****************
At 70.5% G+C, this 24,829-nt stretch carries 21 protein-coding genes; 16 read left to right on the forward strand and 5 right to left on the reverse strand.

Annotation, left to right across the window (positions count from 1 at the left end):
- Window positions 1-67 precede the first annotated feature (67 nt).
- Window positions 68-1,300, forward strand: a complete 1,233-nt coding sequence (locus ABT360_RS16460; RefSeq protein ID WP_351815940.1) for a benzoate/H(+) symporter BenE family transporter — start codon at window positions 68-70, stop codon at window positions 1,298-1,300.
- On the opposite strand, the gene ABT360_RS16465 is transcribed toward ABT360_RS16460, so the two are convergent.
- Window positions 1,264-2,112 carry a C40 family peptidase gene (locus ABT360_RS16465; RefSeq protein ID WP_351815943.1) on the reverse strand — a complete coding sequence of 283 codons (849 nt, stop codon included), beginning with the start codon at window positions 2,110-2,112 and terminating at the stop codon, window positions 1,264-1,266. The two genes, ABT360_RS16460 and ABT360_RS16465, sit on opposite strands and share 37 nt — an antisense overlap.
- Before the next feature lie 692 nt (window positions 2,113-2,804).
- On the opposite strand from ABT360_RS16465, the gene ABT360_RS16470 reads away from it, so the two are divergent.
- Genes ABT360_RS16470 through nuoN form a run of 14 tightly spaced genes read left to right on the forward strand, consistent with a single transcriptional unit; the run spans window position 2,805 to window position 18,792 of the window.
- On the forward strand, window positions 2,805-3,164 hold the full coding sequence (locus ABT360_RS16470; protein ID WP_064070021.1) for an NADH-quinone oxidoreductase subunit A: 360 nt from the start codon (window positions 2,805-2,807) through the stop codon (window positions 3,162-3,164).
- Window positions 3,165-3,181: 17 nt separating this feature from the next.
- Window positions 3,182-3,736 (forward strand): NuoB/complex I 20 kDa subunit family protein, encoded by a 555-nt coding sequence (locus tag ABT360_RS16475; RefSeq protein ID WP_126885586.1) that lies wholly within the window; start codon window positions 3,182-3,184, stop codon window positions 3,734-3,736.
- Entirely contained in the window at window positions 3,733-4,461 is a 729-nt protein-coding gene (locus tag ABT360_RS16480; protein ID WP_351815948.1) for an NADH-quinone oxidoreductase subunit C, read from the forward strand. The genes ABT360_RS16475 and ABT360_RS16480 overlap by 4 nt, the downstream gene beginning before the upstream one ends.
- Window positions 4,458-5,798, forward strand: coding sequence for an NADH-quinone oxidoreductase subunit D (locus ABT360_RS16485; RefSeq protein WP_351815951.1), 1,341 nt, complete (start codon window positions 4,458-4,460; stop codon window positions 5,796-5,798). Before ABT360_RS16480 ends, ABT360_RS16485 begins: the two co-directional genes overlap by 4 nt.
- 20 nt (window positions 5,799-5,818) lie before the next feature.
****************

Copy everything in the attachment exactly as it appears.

At 70.5% G+C, this 24,829-nt stretch carries 21 protein-coding genes; 16 read left to right on the forward strand and 5 right to left on the reverse strand.

Annotation, left to right across the window (positions count from 1 at the left end):
- Window positions 1-67 precede the first annotated feature (67 nt).
- Window positions 68-1,300, forward strand: a complete 1,233-nt coding sequence (locus ABT360_RS16460; RefSeq protein ID WP_351815940.1) for a benzoate/H(+) symporter BenE family transporter — start codon at window positions 68-70, stop codon at window positions 1,298-1,300.
- On the opposite strand, the gene ABT360_RS16465 is transcribed toward ABT360_RS16460, so the two are convergent.
- Window positions 1,264-2,112 carry a C40 family peptidase gene (locus ABT360_RS16465; RefSeq protein ID WP_351815943.1) on the reverse strand — a complete coding sequence of 283 codons (849 nt, stop codon included), beginning with the start codon at window positions 2,110-2,112 and terminating at the stop codon, window positions 1,264-1,266. The two genes, ABT360_RS16460 and ABT360_RS16465, sit on opposite strands and share 37 nt — an antisense overlap.
- Before the next feature lie 692 nt (window positions 2,113-2,804).
- On the opposite strand from ABT360_RS16465, the gene ABT360_RS16470 reads away from it, so the two are divergent.
- Genes ABT360_RS16470 through nuoN form a run of 14 tightly spaced genes read left to right on the forward strand, consistent with a single transcriptional unit; the run spans window position 2,805 to window position 18,792 of the window.
- On the forward strand, window positions 2,805-3,164 hold the full coding sequence (locus ABT360_RS16470; protein ID WP_064070021.1) for an NADH-quinone oxidoreductase subunit A: 360 nt from the start codon (window positions 2,805-2,807) through the stop codon (window positions 3,162-3,164).
- Window positions 3,165-3,181: 17 nt separating this feature from the next.
- Window positions 3,182-3,736 (forward strand): NuoB/complex I 20 kDa subunit family protein, encoded by a 555-nt coding sequence (locus tag ABT360_RS16475; RefSeq protein ID WP_126885586.1) that lies wholly within the window; start codon window positions 3,182-3,184, stop codon window positions 3,734-3,736.
- Entirely contained in the window at window positions 3,733-4,461 is a 729-nt protein-coding gene (locus tag ABT360_RS16480; protein ID WP_351815948.1) for an NADH-quinone oxidoreductase subunit C, read from the forward strand. The genes ABT360_RS16475 and ABT360_RS16480 overlap by 4 nt, the downstream gene beginning before the upstream one ends.
- Window positions 4,458-5,798, forward strand: coding sequence for an NADH-quinone oxidoreductase subunit D (locus ABT360_RS16485; RefSeq protein WP_351815951.1), 1,341 nt, complete (start codon window positions 4,458-4,460; stop codon window positions 5,796-5,798). Before ABT360_RS16480 ends, ABT360_RS16485 begins: the two co-directional genes overlap by 4 nt.
- 20 nt (window positions 5,799-5,818) lie before the next feature.